For our artist, we look at the well-known Rembrandt. If there was ever a true Renaissance Man, Rembrandt was it. Schooled in math, science, art, literature and history, Rembrandt used that learning to develop a style of portraiture known for its sharpness and, of course, it’s lighting.
Don’t forget – Our Photography Book Review
Head on over to www.PolarizingImages.com now and take part in our book discussion, The Art of Photography!
We often talk about the role of photography in society but we haven’t said too much about the impact that the photographers themselves have on our society and in our culture. It’s a pretty important topic today! Rob treats this episode as his “experimental” stage in which he doesn’t swear and remains sober for the entire episode. Yeah, that kind of freaked out Rick and Tony, too.
Oh, and sorry about being a day late – Rob’s been traveling!
Today’s topic on the impact of photographers has an even more international flavor this week: Rick remains in the USA, Tony is still mired somewhere deep South in the land of kangaroos, Fosters Lager, and Paul Hogan while Rob joins in from Vancouver, BC. But don’t worry, all should be back to normal for the next show.
From The Impact of Photo Journalists…
We start off talking about the impact that photo journalists have in society, by their willingness (when necessary) to put themselves in harm’s way in order to bring truth to light. We can’t really over-emphasize just what an important role this is. To some degree, each of us has a slightly different take on what makes a person a photojournalist but, in the end, we all agree on how important their impact is in our society.
…To the Impact of Paparazzi…
Bottom-feeding scum suckers who thrive on the misery of others and provide a “service” to bat-shit-crazy cat ladies who are addicted to celebrity gossip. ‘Nuff said.
…To the Impact of the General Public
What? The general public with their cameras have a positive impact on our society and culture? Damned straight, skippy!
Today’s photographer, courtesy of Tony, is Mat Marrash. All three of us love his barber shop set. Definitely worth checking out! Also, if you’re anything like us and love alternate printing processes, Mat’s got some beautiful carbon and wet plate collodion printing techniques!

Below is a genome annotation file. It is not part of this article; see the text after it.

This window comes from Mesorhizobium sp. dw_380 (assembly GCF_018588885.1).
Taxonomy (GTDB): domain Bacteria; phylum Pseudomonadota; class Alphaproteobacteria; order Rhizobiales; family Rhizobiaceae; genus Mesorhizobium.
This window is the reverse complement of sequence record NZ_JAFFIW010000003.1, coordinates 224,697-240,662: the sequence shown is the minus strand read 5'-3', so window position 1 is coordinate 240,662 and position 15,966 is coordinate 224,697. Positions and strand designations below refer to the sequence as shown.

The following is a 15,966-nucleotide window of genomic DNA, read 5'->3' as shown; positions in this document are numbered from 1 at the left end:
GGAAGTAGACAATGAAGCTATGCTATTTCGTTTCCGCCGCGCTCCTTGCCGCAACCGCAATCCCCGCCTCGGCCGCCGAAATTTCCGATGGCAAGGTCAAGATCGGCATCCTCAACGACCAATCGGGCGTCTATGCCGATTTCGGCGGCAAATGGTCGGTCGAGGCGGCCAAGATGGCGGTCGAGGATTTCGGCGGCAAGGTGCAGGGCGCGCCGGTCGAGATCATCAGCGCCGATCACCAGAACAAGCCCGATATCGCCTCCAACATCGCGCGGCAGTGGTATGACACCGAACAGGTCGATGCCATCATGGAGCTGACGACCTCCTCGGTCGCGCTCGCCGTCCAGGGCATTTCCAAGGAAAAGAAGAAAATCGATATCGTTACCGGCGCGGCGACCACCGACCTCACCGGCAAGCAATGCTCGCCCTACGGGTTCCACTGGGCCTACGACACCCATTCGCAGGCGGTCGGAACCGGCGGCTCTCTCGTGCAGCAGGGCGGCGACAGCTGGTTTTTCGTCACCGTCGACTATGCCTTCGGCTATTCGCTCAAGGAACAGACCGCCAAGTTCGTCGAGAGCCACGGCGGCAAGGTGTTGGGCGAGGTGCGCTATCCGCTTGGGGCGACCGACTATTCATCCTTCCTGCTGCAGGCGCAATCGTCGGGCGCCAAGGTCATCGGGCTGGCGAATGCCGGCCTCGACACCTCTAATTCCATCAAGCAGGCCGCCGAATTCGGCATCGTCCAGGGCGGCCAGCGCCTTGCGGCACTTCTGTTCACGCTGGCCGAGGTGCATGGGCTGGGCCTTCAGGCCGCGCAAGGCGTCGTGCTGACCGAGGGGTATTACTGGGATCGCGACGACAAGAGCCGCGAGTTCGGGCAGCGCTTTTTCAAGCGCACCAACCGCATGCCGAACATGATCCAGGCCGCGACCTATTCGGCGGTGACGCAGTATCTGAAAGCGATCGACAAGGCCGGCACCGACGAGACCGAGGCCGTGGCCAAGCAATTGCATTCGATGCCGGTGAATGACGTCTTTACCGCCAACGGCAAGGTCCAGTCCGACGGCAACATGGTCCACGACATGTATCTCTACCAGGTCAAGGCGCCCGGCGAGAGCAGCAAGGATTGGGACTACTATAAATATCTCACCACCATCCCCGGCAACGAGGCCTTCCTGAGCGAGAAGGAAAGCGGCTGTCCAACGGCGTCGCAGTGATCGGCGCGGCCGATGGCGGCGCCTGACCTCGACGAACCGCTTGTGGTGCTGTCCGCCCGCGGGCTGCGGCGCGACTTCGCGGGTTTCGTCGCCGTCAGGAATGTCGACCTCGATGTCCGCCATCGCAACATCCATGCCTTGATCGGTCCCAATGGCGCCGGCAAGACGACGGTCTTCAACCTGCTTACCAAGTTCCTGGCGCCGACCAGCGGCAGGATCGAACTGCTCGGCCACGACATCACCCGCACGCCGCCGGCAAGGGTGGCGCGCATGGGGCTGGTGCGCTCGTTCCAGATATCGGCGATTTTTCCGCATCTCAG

Our artist is someone who any lover of architecture should know, Antoni Gaudi. Most famous for his Sagrada Familia basillica in Spain, we have an artist whose impact on culture and society is without question. It’s been almost 90 years since his death but his beautiful basillica is still being constructed. As we’ve said in past shows, that is a legacy!
And please let us know what you think about all this – leave a comment!
What does it mean to be a professional photographer? A ninety minute show later, and we’re still not sure. Granted, we’ ve been drinking (again/still) and it’s possible that that has affected our judgment. Still, we go into a pretty animated conversation around the variety of factors that qualifies a person as a “professional”. Oh, and Rick really, really, really hates pictures of flowers!
A quick head’s up: due to some Skype issues, the first few moments are a bit rough with some short bursts of intermittent static. Give it five minutes or so and it goes away. Did we mention we’re on Stitcher?
How a Professional Behaves…
All three of us have opinions on what separates the professional from the amateur. Tony thinks it has to do with a person’s ability to tell a story. Rick and Rob believe it has to do with behavior. And not just the public behavior in front of clients or the public, but also keeping separate records and accounts, approach to clients, and the ability to consistently get the shot under virtually any condition.
We’re still not sure what constitutes being a professional photographer but, perhaps, we can define it by what it is not. It’s not about taking a half-assed approach. It’s not being a “wedding photographer” who shoots one or two weddings for a couple of hundred bucks. It’s not calling yourself a professional because you dropped ten bucks on a domain name. But are you a professional photographer just because others label you that way?
Maybe it’s a combination of all that – regardless of being full- or part-time, being a professional is about running your business as a business, maintaining and expanding your skills and abilities, learning that it’s okay to fail as long as you pick yourself up, and being able to consistently provide your target audience with what they expect, and knowing why it’s important – and how – to capture the image properly in-camera. It’s all that… and more.
Oh yea, there’s no such thing as a “semi professional”: get over it.
Our photographer today is a personal favorite of Rob’s, John Shaw. Specifically, we look at his gallery from Ireland. It’s a tough task to photograph a subject that has preconceived ideas for so many people. None of the guys have been to Ireland but we each have images in our mind’s eye about a land with a rich history in spirituality, mysticism, music, and ancient magic. As a photographer, it is a challenge to shoot something that so many people already have an opinion about but John is successful.
The artist today is Darwyne Cooke, author of graphic novels. We look specifically at his novel, The Hunter. (Click here to see a preview of the novel). As you leaf through the pages, look at the ability to convey emotion and story through light and shadow.
You Get the Last Word on Being a Professional
What do you guys think? Are we right? Are we wrong? Should we try the topic again when we’re sober (yeah, good luck with that). And is wedding photography like sex?